The Amish are a fascinating subject for religious and secular folks alike, especially lately, as they’ve been in the news with a beard cutting and sex scandal (yes, both of those things happened under the umbrella of one scandal). Amish culture, in its resistance to modern influence and the march of progress, has much in common with other forms of Christian Fundamentalism. At my fundy college, I had a Mennonite roommate, and she told me that folks in her denomination were frequently confused with the Amish thanks to the headcoverings they wore; apparently, Amish are Mennonites, but Mennonites are not usually Amish. In many ways, the simplicity of the Amish lifestyle is appealing from the outside; from the inside, the oppression must seem stifling. Ira Wagler, born and raised in the Old Order Amish community in Alymer, Ontario, has written a fascinating inside peek into the Amish culture, as well as a riveting account of his exodus .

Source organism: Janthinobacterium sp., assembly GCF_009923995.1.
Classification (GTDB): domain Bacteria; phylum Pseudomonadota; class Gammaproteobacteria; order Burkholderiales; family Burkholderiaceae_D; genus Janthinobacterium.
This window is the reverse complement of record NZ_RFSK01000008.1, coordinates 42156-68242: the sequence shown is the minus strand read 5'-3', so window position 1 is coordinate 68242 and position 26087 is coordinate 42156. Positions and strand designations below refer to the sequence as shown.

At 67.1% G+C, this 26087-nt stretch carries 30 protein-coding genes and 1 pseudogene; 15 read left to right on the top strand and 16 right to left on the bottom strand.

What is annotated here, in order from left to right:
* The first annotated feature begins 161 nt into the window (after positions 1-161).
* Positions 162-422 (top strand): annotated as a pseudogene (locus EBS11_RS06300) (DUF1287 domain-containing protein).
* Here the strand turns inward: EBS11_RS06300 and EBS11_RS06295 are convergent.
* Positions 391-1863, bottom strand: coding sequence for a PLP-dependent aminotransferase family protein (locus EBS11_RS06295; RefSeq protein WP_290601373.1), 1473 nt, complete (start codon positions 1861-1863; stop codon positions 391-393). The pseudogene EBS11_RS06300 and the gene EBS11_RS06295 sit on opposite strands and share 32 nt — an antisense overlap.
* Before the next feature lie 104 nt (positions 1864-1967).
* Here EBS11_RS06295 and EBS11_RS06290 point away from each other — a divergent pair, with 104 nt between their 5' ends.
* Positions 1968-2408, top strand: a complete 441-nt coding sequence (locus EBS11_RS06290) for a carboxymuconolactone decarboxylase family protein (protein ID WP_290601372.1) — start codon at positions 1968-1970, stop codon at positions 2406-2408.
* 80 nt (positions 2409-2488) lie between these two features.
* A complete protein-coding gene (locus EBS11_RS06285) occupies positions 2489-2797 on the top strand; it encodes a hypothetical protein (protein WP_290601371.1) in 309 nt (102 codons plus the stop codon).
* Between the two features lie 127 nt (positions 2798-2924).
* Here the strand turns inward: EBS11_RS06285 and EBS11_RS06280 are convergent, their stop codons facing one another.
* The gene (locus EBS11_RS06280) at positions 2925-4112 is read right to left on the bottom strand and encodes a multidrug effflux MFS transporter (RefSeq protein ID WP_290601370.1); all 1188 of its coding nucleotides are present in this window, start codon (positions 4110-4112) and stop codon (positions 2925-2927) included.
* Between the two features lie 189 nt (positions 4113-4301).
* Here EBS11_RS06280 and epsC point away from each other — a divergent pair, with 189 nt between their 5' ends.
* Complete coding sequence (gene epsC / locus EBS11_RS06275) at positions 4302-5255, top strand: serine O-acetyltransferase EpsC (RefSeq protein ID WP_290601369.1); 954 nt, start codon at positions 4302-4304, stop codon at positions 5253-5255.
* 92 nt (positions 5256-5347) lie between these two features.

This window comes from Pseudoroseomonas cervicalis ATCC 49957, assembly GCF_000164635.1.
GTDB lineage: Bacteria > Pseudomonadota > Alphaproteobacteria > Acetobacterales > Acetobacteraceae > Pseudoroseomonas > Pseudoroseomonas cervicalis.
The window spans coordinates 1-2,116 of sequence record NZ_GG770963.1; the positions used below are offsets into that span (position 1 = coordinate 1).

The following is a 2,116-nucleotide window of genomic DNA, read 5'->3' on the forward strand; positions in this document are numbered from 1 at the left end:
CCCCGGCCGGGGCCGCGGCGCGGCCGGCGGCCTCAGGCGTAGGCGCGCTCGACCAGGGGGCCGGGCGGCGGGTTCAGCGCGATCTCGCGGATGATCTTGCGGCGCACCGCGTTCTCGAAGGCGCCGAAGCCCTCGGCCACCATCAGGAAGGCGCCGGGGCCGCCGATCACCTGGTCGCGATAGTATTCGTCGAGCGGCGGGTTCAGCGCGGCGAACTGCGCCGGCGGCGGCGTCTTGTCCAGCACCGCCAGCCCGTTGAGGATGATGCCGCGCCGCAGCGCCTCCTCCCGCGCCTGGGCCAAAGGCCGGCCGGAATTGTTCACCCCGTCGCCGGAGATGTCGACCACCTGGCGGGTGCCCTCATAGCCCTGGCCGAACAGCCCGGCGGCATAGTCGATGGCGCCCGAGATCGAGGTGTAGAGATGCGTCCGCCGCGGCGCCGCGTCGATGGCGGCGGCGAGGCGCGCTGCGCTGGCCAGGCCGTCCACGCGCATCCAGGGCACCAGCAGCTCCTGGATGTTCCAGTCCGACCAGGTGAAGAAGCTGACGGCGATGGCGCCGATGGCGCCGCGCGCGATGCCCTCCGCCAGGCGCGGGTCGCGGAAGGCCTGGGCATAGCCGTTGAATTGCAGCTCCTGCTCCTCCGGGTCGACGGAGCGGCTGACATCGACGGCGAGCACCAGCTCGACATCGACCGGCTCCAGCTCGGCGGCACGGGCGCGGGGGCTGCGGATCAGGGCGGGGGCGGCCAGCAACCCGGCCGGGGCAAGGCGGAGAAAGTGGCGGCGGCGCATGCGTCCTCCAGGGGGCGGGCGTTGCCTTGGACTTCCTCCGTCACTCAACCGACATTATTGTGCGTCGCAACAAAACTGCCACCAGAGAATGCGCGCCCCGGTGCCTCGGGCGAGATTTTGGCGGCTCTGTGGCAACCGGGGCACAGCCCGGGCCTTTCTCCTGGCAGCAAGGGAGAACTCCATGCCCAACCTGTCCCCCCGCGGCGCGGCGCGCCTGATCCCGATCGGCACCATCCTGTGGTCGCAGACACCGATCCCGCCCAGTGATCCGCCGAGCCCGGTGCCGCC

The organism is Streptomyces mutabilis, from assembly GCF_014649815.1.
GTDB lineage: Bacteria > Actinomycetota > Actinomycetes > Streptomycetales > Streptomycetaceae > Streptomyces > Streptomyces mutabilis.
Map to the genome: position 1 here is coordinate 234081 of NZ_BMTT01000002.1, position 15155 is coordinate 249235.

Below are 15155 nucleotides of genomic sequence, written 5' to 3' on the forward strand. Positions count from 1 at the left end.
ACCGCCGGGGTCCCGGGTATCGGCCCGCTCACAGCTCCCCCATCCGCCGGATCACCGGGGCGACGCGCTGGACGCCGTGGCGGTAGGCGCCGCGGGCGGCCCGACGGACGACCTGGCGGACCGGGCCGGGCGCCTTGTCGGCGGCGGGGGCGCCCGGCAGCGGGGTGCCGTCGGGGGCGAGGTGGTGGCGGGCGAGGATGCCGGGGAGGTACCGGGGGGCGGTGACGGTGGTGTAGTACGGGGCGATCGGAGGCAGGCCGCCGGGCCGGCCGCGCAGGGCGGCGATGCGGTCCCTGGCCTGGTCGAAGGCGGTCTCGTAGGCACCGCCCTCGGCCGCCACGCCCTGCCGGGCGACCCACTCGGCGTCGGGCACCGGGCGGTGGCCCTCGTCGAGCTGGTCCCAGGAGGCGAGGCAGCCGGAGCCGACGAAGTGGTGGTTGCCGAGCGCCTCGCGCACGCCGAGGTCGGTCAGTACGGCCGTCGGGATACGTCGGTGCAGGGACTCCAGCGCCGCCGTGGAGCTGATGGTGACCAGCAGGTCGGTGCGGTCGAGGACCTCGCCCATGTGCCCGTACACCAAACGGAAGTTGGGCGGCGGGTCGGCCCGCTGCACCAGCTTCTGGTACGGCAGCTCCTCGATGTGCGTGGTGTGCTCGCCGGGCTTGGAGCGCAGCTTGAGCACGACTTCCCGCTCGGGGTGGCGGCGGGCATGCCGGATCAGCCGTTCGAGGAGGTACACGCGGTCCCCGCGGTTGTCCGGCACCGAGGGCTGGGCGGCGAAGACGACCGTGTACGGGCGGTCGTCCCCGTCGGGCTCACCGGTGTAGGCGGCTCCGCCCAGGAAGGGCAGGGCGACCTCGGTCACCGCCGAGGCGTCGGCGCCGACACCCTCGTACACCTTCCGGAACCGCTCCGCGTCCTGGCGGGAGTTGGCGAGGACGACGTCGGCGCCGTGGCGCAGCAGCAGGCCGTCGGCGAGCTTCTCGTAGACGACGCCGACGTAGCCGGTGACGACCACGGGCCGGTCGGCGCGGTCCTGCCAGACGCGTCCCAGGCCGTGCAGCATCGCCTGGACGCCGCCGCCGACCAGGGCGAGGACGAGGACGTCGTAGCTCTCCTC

Here, he tells an abbreviated version of the first part of his story:
(For the rest of his story, I suppose you have to read his book.) The book is very descriptive of the culture and several different Amish communities. I found it a quick and fascinating read. Pick up a copy of Growing Up Amish.
NOTE: I was not paid to review this book, nor was I provided gratuity or promotional copies; I purchased this book with my own funds.